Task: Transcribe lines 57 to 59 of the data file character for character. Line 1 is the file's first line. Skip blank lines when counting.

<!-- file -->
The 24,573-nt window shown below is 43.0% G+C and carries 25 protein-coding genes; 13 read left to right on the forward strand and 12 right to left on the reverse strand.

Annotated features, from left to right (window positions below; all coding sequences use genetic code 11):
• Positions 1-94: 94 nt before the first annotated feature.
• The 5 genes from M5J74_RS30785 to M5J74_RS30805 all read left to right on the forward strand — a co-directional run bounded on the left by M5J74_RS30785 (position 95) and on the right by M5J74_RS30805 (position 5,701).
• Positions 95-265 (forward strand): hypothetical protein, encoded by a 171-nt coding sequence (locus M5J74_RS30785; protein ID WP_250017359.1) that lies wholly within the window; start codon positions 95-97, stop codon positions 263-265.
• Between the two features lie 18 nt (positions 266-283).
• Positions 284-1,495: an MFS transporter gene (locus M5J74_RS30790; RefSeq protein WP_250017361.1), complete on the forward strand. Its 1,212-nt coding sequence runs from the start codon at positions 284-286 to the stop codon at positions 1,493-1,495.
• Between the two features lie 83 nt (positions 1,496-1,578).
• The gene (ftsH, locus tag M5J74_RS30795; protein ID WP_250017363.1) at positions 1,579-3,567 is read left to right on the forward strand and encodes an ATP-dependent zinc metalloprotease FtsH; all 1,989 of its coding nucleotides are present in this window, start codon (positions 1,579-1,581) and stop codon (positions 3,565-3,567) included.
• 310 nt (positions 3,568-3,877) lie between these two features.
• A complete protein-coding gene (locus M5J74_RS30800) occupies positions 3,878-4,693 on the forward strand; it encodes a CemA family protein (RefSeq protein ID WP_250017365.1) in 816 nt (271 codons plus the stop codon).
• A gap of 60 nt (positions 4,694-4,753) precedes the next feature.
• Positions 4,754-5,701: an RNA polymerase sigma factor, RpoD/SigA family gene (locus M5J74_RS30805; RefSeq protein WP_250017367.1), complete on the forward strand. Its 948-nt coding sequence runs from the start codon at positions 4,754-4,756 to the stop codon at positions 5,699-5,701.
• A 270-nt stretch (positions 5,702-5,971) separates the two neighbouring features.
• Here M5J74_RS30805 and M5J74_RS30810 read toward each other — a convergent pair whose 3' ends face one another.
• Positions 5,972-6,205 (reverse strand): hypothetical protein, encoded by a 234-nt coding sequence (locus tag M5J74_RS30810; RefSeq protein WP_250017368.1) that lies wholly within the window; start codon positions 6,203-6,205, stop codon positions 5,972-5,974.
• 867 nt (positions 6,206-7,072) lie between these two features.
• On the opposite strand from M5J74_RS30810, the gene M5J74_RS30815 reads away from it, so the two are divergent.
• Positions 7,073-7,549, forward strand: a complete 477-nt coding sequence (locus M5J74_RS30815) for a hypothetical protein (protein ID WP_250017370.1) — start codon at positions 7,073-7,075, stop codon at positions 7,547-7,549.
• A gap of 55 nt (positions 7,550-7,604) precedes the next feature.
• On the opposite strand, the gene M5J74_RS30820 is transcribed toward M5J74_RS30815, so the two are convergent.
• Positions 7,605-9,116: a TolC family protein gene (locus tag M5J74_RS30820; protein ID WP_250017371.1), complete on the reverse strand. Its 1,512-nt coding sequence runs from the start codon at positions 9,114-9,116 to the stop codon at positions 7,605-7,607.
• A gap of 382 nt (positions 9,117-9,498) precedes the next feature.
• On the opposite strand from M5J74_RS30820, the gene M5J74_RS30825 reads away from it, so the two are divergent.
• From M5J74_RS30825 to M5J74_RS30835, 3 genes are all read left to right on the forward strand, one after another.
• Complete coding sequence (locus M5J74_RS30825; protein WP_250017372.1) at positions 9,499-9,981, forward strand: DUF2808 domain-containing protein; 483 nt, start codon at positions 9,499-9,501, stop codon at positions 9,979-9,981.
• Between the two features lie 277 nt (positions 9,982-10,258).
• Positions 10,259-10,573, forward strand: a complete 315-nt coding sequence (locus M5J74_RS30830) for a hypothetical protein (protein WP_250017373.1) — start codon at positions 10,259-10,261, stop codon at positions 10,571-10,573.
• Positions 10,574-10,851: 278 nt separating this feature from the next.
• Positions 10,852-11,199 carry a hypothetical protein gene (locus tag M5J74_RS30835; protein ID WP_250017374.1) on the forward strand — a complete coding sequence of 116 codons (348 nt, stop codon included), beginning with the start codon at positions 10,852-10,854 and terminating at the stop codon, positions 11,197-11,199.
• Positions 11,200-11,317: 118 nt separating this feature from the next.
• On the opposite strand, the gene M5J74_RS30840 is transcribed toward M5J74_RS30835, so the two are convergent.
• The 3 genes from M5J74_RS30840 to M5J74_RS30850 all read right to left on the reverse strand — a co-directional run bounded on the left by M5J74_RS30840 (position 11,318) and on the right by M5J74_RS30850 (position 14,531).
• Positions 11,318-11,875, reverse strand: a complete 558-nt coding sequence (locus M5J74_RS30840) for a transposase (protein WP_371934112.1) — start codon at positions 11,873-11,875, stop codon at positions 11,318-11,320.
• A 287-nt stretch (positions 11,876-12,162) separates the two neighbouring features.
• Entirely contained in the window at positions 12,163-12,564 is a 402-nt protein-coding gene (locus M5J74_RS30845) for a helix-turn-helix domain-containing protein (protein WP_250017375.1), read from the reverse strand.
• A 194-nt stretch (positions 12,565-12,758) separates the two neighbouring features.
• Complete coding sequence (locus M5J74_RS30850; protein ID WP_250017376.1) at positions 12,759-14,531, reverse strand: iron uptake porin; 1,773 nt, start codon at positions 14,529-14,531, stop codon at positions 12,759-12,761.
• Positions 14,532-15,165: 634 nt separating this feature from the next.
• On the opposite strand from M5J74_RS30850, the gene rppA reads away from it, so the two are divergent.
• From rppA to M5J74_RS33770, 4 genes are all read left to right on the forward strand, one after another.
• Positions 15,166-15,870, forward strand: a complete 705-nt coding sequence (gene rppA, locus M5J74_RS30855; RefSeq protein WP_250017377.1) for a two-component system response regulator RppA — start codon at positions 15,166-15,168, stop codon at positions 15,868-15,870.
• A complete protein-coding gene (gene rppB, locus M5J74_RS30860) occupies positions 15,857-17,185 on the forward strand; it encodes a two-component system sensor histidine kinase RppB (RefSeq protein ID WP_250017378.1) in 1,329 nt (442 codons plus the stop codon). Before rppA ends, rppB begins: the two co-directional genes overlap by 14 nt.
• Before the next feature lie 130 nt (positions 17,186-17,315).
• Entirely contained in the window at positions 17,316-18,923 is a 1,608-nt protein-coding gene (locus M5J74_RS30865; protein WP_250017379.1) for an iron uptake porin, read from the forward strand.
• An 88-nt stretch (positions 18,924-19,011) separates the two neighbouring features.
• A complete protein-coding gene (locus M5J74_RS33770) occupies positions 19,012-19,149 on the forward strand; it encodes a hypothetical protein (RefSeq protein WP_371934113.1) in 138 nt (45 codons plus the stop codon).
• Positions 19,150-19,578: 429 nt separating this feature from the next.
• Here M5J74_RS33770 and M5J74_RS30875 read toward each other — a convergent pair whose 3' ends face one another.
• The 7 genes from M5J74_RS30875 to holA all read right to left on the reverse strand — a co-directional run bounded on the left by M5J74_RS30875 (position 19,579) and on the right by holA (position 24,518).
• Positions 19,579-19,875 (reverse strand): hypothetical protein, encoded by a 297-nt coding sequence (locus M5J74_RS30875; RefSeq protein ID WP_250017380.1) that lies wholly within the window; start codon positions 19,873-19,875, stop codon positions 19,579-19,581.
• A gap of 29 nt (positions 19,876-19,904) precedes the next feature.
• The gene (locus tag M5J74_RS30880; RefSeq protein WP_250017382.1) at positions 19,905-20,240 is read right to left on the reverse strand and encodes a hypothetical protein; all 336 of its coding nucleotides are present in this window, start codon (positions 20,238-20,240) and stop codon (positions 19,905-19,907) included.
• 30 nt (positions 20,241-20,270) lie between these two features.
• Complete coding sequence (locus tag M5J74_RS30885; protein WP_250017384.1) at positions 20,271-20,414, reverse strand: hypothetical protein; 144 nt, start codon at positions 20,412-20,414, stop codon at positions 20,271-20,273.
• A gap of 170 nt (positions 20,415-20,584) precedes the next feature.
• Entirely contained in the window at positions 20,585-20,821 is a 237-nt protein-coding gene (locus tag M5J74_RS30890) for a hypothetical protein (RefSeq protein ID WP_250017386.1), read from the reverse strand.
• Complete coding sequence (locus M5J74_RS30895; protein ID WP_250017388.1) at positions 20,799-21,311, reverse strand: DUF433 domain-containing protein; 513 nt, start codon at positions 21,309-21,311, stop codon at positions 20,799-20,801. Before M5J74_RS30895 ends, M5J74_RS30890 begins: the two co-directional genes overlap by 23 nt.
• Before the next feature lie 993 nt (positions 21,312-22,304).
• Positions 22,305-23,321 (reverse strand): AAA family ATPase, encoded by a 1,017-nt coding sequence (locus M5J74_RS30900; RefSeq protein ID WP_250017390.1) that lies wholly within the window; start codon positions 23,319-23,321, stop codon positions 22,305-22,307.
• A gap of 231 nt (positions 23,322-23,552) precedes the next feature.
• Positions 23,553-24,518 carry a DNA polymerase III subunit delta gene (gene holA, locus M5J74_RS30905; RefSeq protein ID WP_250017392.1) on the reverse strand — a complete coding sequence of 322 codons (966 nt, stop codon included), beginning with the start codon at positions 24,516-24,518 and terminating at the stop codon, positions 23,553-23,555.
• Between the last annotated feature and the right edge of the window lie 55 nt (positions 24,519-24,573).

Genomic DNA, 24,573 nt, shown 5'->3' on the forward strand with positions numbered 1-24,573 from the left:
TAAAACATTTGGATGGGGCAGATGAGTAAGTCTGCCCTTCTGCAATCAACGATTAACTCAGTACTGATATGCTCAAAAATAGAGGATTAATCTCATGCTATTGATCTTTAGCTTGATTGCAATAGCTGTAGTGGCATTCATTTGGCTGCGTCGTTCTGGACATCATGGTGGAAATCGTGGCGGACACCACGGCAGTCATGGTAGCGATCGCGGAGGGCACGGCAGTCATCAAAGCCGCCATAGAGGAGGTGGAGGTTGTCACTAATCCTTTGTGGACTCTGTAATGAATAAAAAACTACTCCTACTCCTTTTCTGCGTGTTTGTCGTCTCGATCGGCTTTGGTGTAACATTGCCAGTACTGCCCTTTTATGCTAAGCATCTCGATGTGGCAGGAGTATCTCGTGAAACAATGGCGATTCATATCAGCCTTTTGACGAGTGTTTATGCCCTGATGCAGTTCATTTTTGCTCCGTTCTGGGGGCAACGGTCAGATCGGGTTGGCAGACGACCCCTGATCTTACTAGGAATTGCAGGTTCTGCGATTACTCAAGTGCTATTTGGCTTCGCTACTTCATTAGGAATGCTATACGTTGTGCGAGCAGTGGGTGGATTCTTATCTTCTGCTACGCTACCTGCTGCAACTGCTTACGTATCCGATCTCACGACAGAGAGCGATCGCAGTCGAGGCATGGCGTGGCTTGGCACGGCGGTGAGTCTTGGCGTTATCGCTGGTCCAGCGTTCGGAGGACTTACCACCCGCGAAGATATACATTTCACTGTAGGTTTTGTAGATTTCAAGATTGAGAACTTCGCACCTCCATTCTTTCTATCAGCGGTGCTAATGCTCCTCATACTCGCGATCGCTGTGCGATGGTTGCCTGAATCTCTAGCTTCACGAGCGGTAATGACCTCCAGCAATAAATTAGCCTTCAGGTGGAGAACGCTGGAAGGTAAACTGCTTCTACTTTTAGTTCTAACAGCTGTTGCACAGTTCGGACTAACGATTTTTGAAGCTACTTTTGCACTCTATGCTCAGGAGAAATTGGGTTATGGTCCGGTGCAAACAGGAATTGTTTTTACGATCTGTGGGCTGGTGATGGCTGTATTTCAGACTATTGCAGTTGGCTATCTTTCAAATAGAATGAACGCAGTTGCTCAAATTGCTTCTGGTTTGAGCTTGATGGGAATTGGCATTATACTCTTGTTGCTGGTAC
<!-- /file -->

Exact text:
• Entirely contained in the window at positions 20,585-20,821 is a 237-nt protein-coding gene (locus tag M5J74_RS30890) for a hypothetical protein (RefSeq protein ID WP_250017386.1), read from the reverse strand.
• Complete coding sequence (locus M5J74_RS30895; protein ID WP_250017388.1) at positions 20,799-21,311, reverse strand: DUF433 domain-containing protein; 513 nt, start codon at positions 21,309-21,311, stop codon at positions 20,799-20,801. Before M5J74_RS30895 ends, M5J74_RS30890 begins: the two co-directional genes overlap by 23 nt.
• Before the next feature lie 993 nt (positions 21,312-22,304).